A new job listing suggests Ninja Theory's next game will have live service elements of some kind, which should make its new owners at Microsoft quite happy.
Now that it has been folded into Microsoft's internal Game Studios division, it only makes sense that Ninja Theory would consequently meld live service components into its future games. Ninja Theory is hiring for a Senior Games Analyst who will parse, interpret, and manage key data points on a regular basis, strongly hinting its upcoming project(s) will have online features of some kind.
KPIs or key performance indicators, which are critical components for any live service game, are mentioned in the listing alongside other interesting clues. The analyst will essentially prepare Ninja Theory's new game to tap important data metrics before and after launch. All of these things are hallmarks of the engagement-driven strategy that drives big-name online multiplayer games from publishers like Activision, Ubisoft, Take-Two, and Microsoft.
Here's what the listing says:
ou'll be solely responsible for creating and implementing the best data solutions, providing key insights which drive improvements for an unannounced title. This is a great opportunity to make a real impact in our studio, delivering data-driven change.
- Leading Ninja Theory's analytics capabilities for an exciting new unannounced project.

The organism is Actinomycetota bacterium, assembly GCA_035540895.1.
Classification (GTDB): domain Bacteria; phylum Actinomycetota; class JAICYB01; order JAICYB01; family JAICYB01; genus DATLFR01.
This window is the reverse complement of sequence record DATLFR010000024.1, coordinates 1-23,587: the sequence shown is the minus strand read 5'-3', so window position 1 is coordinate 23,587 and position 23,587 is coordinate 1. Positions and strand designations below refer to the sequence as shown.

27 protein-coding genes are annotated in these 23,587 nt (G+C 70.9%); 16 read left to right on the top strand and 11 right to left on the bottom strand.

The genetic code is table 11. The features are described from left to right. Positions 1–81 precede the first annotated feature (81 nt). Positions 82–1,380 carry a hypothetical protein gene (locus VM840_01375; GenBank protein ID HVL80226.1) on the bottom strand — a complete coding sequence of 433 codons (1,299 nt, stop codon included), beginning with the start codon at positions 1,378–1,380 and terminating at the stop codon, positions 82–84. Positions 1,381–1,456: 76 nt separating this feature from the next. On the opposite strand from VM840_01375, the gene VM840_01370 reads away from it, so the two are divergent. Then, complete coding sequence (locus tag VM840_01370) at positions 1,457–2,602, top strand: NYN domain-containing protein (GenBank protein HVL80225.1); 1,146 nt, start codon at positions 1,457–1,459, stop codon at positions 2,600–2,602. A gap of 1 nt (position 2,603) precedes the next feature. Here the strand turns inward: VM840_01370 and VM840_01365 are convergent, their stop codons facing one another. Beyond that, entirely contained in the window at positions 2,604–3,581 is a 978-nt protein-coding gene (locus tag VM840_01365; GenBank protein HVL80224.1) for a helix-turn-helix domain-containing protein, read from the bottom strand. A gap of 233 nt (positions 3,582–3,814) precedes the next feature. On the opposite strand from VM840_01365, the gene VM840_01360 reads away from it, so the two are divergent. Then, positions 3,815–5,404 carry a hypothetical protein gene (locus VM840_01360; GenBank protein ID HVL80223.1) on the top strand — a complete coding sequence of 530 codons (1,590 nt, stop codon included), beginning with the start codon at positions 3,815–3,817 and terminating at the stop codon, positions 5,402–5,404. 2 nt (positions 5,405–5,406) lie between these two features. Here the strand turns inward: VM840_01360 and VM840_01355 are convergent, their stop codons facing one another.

- Working closing with the game development team taking our project through to launch and
- Once launched, you'll monitor our game performance and core KPIs daily and perform regular deep-dive analyses to investigate player behaviour.
- Managing our game telemetry and data dashboards
- Counsel project leaders by identifying risks, potentials and trends
- Sharing your findings to ensure key insights can drive improvements for the project.
- You'll need to manage your own workload and priorities to best serve the needs of the project.
Remember Microsoft is all about engagement. Essentially this avenue is a means of countering Sony's hardware dominance. Microsoft has found strength in its services, namely Xbox LIVE which bridges both PC and Xbox consoles, as well as monetization of its games. The company makes billions every year by successfully monetizing its ecosystem of hardware, games, and services--the latter of which has expanded to include Xbox Game Pass and the upcoming game streaming Project xCloud service.
I've long said gamers should expect every single first-party Microsoft game to be monetized with live services in some way (mostly microtransactions) and I don't see that trend changing any time soon.
At the same time, it's possible Ninja Theory has always wanted to make this metric-based unannounced project and Microsoft's funding has finally given them the opportunity. It's not to say Microsoft has meddled and pushed microtransaction-driven development onto all of its studios...but the company is absolutely big into monetization.
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